Battles take place randomly on the world map, which the player can run about on foot or travel around on in their vehicles. Towns, trader camps, and dungeons abound the vast wastes and other terrains, and in each town a variety of services and shops are available, not the least of which is the Hunter Office. Here one finds out about what bounties are to be had. This includes story bounties, which have a picture, a brief description, and the payoff for dealing with the nuissance. There are over fifty of these bounties, and going after them is going to take up much of a player's time while playing Metal Saga. The fun of going after the bounties is that there is no set order in which they must be caught; indeed, a player can skip over or miss quite a number of bounties while going through the game and some of the bounties are so powerful that taking them on might require waiting until one has the right level and equipped tank to take them on.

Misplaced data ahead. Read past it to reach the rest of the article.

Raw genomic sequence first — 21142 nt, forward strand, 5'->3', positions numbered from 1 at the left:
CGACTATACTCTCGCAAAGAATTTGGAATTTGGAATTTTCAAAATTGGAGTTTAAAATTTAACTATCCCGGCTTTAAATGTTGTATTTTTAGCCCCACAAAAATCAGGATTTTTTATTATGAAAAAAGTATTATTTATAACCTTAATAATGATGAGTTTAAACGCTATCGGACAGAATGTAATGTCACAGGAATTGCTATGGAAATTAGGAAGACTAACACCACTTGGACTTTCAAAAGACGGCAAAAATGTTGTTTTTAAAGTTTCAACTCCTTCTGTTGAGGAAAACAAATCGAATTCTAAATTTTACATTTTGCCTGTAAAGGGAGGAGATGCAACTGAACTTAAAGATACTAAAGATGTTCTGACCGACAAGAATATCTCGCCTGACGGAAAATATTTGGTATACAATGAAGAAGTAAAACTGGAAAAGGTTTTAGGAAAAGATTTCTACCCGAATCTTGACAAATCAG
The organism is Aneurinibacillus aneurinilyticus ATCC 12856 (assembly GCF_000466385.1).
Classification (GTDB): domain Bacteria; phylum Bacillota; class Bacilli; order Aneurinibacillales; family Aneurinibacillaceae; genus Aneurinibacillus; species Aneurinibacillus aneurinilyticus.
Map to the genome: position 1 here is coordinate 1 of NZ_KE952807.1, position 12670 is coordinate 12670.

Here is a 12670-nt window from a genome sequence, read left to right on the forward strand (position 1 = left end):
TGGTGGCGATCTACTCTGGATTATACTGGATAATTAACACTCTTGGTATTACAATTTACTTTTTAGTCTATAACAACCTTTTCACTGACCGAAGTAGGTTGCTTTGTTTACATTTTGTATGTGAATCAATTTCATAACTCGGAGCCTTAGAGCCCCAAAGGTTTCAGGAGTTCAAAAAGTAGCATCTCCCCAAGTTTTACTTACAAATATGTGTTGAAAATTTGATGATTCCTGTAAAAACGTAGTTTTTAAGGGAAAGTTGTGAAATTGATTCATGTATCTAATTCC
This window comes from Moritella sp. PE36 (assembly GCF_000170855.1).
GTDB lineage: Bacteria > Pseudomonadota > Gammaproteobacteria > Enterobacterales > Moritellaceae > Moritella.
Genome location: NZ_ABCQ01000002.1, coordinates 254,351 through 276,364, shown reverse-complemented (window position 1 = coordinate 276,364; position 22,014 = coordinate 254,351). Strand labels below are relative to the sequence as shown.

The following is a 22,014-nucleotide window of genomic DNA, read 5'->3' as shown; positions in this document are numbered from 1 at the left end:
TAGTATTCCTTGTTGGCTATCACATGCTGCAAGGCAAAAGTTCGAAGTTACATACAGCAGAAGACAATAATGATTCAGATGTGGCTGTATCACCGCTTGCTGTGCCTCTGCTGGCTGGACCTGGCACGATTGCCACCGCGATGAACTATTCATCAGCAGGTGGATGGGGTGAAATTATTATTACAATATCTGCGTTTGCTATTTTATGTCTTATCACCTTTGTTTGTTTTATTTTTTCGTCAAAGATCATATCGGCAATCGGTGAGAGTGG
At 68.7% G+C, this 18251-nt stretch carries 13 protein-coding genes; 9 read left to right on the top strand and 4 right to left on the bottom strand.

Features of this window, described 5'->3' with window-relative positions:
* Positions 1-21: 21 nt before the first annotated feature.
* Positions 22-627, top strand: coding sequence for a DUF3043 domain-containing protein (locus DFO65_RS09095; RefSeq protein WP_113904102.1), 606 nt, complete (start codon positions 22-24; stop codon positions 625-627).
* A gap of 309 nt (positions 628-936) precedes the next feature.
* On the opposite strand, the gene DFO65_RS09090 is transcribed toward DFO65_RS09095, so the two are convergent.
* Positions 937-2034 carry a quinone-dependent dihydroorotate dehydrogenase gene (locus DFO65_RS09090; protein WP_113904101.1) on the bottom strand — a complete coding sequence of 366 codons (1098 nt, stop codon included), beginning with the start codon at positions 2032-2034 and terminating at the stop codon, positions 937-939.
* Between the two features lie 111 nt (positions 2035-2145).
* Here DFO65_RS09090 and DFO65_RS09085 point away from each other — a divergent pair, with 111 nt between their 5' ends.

To keep track of bounties, and other bits of info, players have a nifty "Satcom" containing a world map, a list of known bounties, and an e-mail and journal function to help keep a player on track.

If one gets tired of fighting random monsters or hunting down bounties, Metal Saga does have a few other things to keep one entertained such as minigames, side-quests, and gift shops to buy items for folks you've befriended in your travels. These distractions are a nice addition, though in the end offer only little extra to the overall enjoyment of the game. The ability to download music to one's Satcom from jukeboxes in each tavern was rather amusing though.

The Graphics

Metal Saga's graphics are not the most awe-inspiring to grace the PS2. Colors are generally dark and bland, though this may have more to do with the post-apocalyptic feel of the world more than anything else, and the level of detail to be found in both characters and textures are only adequate rather than gorgeous. This doesn't change in battle either, as things tend to look just as bland in battle as out, with minimal affects used for attacks and skills.

Fortunately, while the graphics may not overwhelm, they don't detract so much as to actually hurt the game. One won't be inspired by anything one sees during play, but neither will the player find the need to burn out one's eyes with a red-hot poker. In that sense Metal Saga's appearance suffices for the game's purpose, but does little else.

The Controls